The whole point of SSL encryption is to prevent man-in-the-middle attacks.

      It basically works like this:

      SSL uses a public-key/private-key combination. Anything encrypted with a public-key can only be decrypted with the private-key.

      When you connect to a website over SSL, their server sends you their public-key. Your browser then creates a public-key/private-key pair and sends the public-key to the website your connecting to.

      The private-key never leaves the web server you are talking to.

      Any data you send to the website is encrypted with that website’s public-key. That data can then only be decrypted with that website’s private-key, which only they know. Conversely, the website will encrypt any data they send you with your public-key, which can only be decrypted with your private-key…which only exists on your computer.

      Any man-in-the-middle will not know either of the private keys and would incapable of decrypting any information.

      The only conceivable way for a man-in-the-middle attack to work at this point, would be for them to do live on-the-fly decryption/re-encryption of the data as it passed through their system using their own public-key/private-key pair. This kind of attack is defeated by using certificate signing:

      A website will get their public-key signed by a trusted 3rd party (Verisign, Thawte, etc.) These 3rd parties verify the identity of public-keys that they sign. Your computer has a list of trusted signers and their public-keys. Anything signed by these trusted keys can be verified with the public-keys that your computer has. If a website presents a public-key that isn’t signed by one of the trusted providers, then your browser WILL display a security warning letting you know.

      There are other security measures as well… if a private-key gets leaked, then they can revoke the public-key and make it invalid, etc.

      All told: it’s a VERY secure system. It would be extremely difficult for someone to hack. So much so that there is no known verified case of SSL encryption being broken as just a simple direct attack on SSL itself.

      Everytime a “secure” website has been hacked, it wasn’t because of SSL… it was because something else on that server was configured incorrectly and/or other bad security practices.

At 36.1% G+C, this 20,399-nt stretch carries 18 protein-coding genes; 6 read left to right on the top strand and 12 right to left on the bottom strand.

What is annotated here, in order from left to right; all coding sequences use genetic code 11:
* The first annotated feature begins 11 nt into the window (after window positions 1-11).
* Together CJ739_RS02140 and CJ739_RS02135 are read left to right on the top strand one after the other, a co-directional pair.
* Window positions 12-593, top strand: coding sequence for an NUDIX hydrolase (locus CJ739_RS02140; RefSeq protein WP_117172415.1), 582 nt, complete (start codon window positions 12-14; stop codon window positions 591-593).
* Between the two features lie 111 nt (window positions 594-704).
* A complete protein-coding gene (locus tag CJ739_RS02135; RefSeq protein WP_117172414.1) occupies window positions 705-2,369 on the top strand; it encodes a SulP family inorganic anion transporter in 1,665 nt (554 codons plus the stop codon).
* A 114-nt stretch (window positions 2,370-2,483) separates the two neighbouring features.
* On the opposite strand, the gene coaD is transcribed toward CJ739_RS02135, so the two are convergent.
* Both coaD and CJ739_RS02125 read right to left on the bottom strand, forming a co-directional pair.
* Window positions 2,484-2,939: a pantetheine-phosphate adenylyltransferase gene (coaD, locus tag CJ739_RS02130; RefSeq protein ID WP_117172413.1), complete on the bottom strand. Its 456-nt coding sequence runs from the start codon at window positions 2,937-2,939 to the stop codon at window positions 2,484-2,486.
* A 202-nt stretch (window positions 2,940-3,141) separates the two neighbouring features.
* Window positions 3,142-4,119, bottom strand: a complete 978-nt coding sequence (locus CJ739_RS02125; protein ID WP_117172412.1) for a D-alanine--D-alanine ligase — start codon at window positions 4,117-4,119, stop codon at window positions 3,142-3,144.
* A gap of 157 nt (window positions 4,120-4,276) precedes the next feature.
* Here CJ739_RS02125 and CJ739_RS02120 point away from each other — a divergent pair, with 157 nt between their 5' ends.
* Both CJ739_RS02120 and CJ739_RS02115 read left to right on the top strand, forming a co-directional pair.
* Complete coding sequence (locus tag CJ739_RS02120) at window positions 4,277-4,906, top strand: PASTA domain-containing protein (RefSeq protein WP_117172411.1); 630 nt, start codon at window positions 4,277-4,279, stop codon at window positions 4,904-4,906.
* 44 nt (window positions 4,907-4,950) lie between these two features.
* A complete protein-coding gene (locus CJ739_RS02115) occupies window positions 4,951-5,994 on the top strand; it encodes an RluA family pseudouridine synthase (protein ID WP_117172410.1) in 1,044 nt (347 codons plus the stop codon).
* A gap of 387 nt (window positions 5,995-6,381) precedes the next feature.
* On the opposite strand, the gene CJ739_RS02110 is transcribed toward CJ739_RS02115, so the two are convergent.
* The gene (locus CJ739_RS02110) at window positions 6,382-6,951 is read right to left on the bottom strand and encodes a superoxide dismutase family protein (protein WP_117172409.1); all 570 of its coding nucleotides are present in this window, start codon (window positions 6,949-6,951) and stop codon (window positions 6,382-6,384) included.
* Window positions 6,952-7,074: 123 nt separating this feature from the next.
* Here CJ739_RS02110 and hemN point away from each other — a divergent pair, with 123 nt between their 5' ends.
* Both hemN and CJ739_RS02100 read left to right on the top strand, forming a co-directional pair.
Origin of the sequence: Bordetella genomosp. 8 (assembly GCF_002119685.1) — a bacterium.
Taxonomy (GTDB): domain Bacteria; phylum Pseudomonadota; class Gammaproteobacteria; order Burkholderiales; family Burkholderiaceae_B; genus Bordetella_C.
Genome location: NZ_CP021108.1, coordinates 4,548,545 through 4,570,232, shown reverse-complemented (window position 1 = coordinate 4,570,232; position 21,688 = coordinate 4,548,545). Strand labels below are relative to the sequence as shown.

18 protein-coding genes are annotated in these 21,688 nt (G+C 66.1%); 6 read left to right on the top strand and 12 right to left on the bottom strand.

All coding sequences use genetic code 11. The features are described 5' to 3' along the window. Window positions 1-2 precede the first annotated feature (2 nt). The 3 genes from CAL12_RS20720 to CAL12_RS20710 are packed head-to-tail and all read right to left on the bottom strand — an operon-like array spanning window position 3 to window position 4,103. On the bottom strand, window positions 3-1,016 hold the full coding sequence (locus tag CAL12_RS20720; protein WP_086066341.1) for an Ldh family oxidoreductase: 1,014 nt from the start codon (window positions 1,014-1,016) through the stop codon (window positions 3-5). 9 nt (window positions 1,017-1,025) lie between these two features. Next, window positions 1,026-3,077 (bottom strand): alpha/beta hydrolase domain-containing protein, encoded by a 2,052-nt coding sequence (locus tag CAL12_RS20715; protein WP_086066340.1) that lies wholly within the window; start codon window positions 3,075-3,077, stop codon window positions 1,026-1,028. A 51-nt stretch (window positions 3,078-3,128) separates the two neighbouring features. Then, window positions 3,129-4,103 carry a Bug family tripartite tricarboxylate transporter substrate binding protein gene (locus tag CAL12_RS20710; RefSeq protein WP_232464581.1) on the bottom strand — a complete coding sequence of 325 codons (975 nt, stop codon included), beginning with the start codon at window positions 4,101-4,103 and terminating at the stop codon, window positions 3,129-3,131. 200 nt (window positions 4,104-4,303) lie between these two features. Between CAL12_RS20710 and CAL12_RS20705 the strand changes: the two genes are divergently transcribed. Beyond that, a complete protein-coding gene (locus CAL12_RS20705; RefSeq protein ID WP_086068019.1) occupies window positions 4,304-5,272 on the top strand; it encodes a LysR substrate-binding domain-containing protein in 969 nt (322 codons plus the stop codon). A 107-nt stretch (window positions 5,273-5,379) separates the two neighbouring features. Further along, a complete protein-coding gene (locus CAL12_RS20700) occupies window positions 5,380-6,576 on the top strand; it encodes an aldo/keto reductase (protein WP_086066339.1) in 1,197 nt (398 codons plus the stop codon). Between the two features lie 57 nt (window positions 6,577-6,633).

Lesson: If you are on public wifi and connected to a website with “https://” at the front of the address, then anything you send/receive to/from that website is secure and safe.

      • Mom says:

        yes and no. You might or might not recall, that SSL was hacked in 2009, and people *were* doing man in the middle attacks on SSL connections. It turns out that it was a flaw in the SSL design. If you have a fully patched browser, you’re protected from that particular attack, but given what I’ve seen hackers do, and what I can do myself with little skill and some tools I got off the internet, I would never call anything “very safe.” You’re probably safe, but basically, if you’re connected to an unsecured wifi, it’s the same thing as letting a bunch of random strangers into your house to connect to your home network. Even if they can’t crack SSL, there are other paths into your private data.

        Personally I might connect to an unsecured public wifi to do email or check in for a flight, but I wouldn’t do my banking from a public wifi.

        • adamstew says:

          This is another misconception. Here is a link to an article describing the SSL “hack” you mention:

          The SSL encryption itself was not hacked. The way it was hacked was that they setup a proxy (man-in-the-middle) that talked unencrypted to the user’s browser, but then took their input and encrypted it with their own public/private key pair and fed the encrypted information to the legit website. They would encrypt/decrypt the data with the legit website using their own keys, and then just feed the un-encrypted connection to the user’s browser.

          A user can detect this because their browser would have http:// in front of the address and not https:// (the “s” indicating a secure connection).